This Saturday night (June 18, 2011) at the Strikeforce: "Overeem vs. Werdum" event, two of the world's most dangerous heavyweights will clash in the opening round of the Strikeforce Heavyweight Grand Prix as Josh Barnett makes his U.S. return against former division number one contender Brett Rogers.
Barnett has made more press for his three positive steroid tests than for his fighting ability, but he's defeated some of the best in the world throughout his 14-year fight career. At 33 years old, he's still got plenty of fight left in him and he wants to prove it.
Brett Rogers was a former wrecking machine, laying waste to everything in his path in the heavyweight division. He fell short in back-to-back efforts against two of the best heavyweights in the world and hasn't looked like the same fighter since. He's out to exorcise his demons on Saturday night.
Will Barnett finally win over some fans now that he's (hopefully) put his steroids behind him? Will Rogers snap out of it and return to form? Who will advance to face Sergei Kharitonov in the semifinals of the Strikeforce Heavyweight Grand Prix?
Our fight preview gives you all the information you need to know after the jump:
Record: 29-5 overall, 0-0 in Strikeforce
Key Wins: Aleksander Emelianenko (Pride Total Elimination Absolute), Antônio Rodrigo Nogueira (Pride Final Conflict Absolute)
How he got here: Josh Barnett has been on quite a kooky career path, and a lot of it was his own doing. Some may not be old enough to remember this but back in 2002, he defeated Randy Couture at UFC 36 for the UFC heavyweight title but would be stripped of his belt after testing positive for a banned substance.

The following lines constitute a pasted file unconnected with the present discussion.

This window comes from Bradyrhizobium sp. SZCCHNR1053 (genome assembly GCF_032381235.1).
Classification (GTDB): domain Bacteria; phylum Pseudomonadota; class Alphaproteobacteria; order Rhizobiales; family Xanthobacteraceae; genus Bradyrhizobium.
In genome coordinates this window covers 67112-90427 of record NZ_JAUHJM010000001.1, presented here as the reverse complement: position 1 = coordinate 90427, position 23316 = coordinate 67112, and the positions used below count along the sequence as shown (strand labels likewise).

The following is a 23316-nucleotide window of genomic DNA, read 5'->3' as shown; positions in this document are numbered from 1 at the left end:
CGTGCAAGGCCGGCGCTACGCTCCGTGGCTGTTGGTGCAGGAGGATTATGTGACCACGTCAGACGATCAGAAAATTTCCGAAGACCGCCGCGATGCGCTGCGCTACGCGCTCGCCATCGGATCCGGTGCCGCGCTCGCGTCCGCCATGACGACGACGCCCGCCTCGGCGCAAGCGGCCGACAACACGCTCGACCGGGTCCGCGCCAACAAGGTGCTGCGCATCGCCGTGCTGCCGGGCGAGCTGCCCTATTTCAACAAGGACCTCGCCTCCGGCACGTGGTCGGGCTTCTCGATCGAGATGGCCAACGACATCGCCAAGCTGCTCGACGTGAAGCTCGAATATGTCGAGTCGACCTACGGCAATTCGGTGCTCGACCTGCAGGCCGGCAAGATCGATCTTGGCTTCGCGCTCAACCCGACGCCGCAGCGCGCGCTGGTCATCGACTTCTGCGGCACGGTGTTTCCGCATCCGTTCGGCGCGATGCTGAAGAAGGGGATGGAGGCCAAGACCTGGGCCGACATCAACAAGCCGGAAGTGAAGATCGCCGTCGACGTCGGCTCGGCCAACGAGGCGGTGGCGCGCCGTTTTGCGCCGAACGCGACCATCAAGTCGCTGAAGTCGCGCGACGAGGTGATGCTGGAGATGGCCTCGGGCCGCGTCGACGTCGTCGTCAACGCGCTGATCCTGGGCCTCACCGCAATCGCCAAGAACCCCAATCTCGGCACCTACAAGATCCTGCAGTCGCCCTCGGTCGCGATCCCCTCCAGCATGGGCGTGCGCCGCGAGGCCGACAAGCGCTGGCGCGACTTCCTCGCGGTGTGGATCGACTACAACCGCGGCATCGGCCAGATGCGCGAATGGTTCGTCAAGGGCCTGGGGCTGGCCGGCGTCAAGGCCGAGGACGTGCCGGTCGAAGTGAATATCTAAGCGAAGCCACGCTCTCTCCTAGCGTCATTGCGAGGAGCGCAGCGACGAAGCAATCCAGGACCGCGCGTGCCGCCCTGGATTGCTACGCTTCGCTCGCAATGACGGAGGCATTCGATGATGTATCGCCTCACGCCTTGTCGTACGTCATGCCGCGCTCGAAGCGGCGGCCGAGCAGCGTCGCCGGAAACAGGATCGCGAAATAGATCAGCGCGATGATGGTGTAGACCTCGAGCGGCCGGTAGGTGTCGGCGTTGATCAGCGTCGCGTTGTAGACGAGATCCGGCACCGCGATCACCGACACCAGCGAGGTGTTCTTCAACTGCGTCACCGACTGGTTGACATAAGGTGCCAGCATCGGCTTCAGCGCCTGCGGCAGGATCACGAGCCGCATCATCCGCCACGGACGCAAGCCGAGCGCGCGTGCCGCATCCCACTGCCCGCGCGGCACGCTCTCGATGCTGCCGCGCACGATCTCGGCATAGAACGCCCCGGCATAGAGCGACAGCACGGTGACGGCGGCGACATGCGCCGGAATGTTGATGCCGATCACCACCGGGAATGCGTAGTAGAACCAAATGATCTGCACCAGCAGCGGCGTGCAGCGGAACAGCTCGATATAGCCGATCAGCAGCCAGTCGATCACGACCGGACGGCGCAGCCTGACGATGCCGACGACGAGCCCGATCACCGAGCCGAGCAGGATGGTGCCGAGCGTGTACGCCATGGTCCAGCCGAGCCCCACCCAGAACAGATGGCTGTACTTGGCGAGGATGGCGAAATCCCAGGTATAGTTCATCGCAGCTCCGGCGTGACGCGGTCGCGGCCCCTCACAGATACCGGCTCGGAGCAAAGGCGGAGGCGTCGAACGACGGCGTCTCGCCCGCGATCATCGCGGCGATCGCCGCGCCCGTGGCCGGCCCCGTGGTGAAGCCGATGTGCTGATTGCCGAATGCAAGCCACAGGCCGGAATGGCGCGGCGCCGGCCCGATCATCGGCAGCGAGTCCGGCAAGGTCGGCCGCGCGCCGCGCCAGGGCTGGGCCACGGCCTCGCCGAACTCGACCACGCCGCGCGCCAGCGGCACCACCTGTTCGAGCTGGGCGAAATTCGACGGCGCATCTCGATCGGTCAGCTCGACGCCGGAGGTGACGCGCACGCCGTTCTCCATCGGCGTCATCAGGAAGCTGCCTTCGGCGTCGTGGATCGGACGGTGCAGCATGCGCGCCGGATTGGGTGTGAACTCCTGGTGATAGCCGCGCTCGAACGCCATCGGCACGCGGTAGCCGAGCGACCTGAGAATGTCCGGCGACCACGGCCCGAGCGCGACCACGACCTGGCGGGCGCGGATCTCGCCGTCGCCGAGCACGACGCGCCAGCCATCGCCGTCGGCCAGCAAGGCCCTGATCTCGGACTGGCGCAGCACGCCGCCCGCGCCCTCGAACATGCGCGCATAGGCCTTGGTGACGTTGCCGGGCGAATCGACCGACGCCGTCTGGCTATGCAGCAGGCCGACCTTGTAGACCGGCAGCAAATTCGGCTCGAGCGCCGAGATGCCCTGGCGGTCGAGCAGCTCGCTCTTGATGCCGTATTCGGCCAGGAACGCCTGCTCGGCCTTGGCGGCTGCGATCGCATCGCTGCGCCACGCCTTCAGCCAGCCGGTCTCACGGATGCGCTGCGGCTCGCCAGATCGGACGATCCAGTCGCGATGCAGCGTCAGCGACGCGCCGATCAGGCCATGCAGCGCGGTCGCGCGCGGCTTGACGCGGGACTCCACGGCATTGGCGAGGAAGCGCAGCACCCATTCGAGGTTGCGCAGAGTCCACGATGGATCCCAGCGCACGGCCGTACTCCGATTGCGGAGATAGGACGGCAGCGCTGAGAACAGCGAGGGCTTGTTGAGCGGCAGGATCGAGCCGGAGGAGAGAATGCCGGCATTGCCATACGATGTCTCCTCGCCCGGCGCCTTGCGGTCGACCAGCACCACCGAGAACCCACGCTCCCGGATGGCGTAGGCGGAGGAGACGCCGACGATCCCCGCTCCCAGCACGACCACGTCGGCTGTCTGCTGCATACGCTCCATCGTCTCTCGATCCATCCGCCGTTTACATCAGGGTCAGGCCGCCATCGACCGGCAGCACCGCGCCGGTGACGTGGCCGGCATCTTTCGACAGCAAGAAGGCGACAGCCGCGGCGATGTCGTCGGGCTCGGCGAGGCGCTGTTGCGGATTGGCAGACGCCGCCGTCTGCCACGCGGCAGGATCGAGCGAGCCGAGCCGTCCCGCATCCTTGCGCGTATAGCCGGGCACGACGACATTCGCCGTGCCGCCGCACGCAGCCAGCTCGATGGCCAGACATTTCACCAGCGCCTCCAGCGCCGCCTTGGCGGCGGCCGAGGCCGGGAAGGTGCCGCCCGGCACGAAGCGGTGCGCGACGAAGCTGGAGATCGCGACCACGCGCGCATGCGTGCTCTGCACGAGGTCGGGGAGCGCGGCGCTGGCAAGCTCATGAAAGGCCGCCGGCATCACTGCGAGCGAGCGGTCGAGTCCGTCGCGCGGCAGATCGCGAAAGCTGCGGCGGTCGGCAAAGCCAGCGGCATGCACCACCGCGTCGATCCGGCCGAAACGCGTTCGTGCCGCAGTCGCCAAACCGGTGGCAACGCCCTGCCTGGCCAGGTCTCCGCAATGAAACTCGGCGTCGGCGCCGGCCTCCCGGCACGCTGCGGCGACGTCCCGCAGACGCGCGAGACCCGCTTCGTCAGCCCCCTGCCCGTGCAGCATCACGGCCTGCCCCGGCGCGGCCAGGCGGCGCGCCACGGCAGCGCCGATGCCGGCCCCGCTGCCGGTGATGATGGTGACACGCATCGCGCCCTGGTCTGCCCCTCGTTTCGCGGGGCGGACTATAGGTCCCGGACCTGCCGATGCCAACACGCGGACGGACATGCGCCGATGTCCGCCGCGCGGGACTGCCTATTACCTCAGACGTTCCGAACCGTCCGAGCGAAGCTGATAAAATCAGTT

Barnett would never return to the UFC and would instead spend much of the remainder of his career fighting in Japan in Pride where he was a talented fighter but could never reach the pinnacle of the promotion, thrice getting stopped by Mirko "Cro Cop" Filipovic while trying to rise to the top of the promotion.
After Pride was bought out by Zuffa, Barnett would fight for World Victory Road's Sengoku Raiden Championships and he then teamed up with the upstart Affliction promotion in the United States, fighting there for only the second time since being stripped of his UFC title. He won his first two fights and was all set up for a "mega-fight" with superstar Fedor Emelianenko before again testing positive for steroids while applying for his license to fight in California. This final steroid test would force him to back out of his fight with "The Last Emperor" and it crippled Affliction, causing the cancellation of its third event and forcing head honcho Tom Atencio to give up on his promotional dreams and go back to selling t-shirts.
He next signed a deal with Strikeforce to participate in the Heavyweight Grand Prix and was grandfathered in when Zuffa purchased the promotion, where he would make peace with Dana White.
How he gets it done: "The Baby-Faced Assassin" is a terrific catch wrestler with adequate to above-average striking. He'll want to stand with Rogers long enough to get "The Grim" to lower his defenses and allow him to get the fight to the ground.
Depending on if Brett Rogers shows up aggressive or not, Barnett could even win this fight standing. If he can take command of the center of the cage and push the pace, his opponent will likely leave openings in the stand-up that Barnett can capitalize on.
That being said, the ground is where Barnett gets it done. His top control is some of the best in the heavyweight division and he possesses a wide array of submissions that he's honed and developed while fighting in Japan all these years. His joint locks are especially nasty, having won several fights throughout his career with armbars, Kimuras and leg locks.
If Rogers goes to the ground with Barnett, he'd better pray he's on top because if the Pankration fighter sees an opportunity to manipulate a joint, he's going to take it and torque on that thing until it snaps.
Record: 11-2 overall, 2-2 in Strikeforce